E. Plaintiffs file Motion for relief

Prior to Defendants answering Plaintiffs' complaint, Plaintiffs, presumably to obtain expeditious relief, filed a Motion for Declaratory Relief, Permanent Injunction and Mandamus With Incorporated Memorandum of Law (“Motion”). In this Motion, Plaintiffs essentially argued that, after receiving a sufficient number of petitions to amend a municipal charter under section 166.031, a municipality has a ministerial duty to forward the collected signatures to the Supervisor for verification, unless a municipal charter or code provision affirmatively requires otherwise. Plaintiffs argued that, because nothing in section 166.031, the Village Charter or Village Code required a circulator affidavit as a condition for amending the Village Charter, Plaintiffs were entitled to a writ of mandamus compelling Defendants to forward the signatures to the Supervisor for verification.

To the extent that the Village's duty to forward the petition signatures to the Supervisor is not purely ministerial, Plaintiffs' Motion alternately sought declaratory and injunctive relief. Specifically, as an alternative to mandamus relief, Plaintiffs sought both (i) a declaration from the trial court that no provision of the Village's code or charter required the circulator affidavit, and (ii) an ensuing injunction requiring the Village to forward the signatures for both petitions to the Supervisor for validation. Plaintiffs' Motion did not mention, much less argue against, the alleged illegality of Petition 82 earlier raised in Defendants' motion to dismiss.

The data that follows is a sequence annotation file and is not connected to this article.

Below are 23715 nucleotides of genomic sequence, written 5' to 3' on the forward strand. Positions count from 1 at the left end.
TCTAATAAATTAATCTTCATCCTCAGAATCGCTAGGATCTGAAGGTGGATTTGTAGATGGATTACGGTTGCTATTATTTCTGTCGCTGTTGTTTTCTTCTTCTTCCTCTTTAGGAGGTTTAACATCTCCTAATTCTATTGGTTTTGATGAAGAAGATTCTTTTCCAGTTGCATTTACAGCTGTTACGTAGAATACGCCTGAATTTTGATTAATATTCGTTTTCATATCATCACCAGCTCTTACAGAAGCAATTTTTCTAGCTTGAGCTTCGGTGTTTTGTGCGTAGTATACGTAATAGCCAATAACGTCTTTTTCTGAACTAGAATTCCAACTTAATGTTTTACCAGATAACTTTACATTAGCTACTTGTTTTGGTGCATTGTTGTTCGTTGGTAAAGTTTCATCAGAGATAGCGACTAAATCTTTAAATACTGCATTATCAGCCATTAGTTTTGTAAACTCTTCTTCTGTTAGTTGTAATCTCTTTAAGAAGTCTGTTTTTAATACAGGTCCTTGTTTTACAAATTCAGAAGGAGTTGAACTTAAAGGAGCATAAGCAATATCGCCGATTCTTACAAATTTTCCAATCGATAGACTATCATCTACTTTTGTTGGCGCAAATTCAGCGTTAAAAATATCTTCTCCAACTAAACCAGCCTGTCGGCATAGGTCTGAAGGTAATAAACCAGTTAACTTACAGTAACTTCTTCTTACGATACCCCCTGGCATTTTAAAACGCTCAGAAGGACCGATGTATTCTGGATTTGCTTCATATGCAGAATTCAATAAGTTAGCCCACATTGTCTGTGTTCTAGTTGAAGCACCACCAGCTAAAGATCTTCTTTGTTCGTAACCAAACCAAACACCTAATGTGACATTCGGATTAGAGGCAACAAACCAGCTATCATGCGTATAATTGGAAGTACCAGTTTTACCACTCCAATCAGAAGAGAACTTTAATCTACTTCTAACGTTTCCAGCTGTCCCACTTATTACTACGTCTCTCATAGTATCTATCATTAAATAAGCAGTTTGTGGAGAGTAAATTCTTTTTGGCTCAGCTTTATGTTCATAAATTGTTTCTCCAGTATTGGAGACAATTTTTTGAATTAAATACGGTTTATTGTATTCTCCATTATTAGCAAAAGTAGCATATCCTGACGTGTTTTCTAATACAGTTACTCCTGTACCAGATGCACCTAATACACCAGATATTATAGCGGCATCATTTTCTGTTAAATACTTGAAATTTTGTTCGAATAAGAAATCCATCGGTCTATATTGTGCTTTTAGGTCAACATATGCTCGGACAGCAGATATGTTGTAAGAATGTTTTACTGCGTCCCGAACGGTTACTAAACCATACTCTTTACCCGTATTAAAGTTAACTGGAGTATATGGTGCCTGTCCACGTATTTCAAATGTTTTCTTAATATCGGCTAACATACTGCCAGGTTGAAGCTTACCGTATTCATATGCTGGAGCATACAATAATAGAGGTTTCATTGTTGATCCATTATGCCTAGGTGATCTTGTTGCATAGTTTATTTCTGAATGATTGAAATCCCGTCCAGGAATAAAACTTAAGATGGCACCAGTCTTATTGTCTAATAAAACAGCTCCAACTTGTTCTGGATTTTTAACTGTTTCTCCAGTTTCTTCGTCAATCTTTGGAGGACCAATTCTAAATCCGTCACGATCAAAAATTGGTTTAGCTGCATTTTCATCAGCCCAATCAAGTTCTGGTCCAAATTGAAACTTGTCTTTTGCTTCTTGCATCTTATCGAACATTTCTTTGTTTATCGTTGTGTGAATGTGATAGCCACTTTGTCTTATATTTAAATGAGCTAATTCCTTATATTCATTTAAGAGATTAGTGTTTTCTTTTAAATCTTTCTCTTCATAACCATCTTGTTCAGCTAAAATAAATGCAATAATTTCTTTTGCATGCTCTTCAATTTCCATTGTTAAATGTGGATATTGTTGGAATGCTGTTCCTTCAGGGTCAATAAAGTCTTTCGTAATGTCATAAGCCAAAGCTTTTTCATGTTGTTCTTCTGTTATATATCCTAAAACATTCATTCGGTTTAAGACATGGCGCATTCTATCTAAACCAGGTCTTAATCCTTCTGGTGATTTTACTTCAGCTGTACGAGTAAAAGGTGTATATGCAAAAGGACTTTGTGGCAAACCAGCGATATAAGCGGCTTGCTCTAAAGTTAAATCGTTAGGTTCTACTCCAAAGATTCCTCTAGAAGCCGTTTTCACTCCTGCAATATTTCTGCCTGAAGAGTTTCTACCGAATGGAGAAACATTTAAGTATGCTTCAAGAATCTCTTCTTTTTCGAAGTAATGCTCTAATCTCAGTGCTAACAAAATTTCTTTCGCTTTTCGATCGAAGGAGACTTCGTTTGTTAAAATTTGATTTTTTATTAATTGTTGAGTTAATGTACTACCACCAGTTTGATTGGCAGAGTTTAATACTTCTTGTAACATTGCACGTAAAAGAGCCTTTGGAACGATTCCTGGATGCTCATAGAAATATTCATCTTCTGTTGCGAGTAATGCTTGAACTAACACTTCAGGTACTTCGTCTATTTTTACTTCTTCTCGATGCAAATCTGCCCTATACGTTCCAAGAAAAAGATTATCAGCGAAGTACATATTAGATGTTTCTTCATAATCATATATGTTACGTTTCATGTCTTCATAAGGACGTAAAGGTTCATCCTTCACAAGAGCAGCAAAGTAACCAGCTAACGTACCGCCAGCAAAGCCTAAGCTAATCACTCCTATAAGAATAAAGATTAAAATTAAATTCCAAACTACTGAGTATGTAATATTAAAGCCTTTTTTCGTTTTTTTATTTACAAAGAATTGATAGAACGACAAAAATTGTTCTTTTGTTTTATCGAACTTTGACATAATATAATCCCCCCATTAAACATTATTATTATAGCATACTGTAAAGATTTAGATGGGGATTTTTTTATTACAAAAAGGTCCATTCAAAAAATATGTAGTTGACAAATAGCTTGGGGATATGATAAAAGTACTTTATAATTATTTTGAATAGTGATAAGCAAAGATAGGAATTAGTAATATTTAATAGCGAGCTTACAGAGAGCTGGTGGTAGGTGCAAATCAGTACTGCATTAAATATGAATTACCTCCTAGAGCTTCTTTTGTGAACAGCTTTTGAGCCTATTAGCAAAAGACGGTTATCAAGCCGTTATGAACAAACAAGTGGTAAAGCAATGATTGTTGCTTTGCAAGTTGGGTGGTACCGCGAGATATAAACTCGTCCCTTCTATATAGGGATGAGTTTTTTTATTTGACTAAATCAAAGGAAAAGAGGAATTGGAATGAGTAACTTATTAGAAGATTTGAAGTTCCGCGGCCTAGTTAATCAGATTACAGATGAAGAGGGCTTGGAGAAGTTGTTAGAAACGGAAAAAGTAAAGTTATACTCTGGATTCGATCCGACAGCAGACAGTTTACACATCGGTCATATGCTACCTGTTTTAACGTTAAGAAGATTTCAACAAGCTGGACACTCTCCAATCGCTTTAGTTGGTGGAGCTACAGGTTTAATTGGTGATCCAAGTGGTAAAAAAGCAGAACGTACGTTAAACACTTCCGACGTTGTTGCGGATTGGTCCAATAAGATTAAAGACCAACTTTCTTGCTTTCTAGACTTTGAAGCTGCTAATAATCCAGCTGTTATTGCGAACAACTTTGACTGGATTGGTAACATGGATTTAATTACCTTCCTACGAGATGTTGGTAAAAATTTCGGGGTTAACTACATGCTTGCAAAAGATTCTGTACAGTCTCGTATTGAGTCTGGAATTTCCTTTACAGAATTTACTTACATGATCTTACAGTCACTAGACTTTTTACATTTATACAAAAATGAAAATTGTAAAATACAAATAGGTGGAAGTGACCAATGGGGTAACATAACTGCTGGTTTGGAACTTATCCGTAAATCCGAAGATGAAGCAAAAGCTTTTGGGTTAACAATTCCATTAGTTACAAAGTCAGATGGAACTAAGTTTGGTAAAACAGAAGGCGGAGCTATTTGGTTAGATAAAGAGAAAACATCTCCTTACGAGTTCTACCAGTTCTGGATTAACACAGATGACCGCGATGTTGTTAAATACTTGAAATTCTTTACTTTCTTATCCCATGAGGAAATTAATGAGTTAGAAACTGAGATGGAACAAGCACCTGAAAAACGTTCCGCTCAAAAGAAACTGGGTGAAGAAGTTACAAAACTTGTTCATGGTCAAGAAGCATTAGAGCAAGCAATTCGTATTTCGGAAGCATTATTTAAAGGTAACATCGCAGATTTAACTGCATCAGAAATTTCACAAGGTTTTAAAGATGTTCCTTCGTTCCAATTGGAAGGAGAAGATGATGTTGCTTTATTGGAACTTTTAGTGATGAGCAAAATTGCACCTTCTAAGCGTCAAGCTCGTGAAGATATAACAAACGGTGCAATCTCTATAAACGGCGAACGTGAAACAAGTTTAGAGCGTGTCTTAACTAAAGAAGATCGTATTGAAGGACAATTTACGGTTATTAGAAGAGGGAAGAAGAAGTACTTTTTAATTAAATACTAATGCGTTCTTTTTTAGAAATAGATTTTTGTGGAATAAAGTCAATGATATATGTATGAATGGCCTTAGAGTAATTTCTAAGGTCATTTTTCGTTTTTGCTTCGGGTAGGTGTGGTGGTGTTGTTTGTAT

F. Defendants file their answer, affirmative defenses and response to Motion

Four days after the filing of Plaintiffs' Motion, Defendants filed their answer and affirmative defenses to Plaintiffs' complaint. In their answer Defendants admitted the first sentence of the complaint's Paragraph 10 (that as of the November 8, 2016 general election, there were 1,732 registered voters in the Village), while denying the other material allegations of Plaintiffs' complaint. As an affirmative defense, Defendants once again alleged, as an absolute bar to Plaintiffs' requested relief, that Petition 82 was illegal.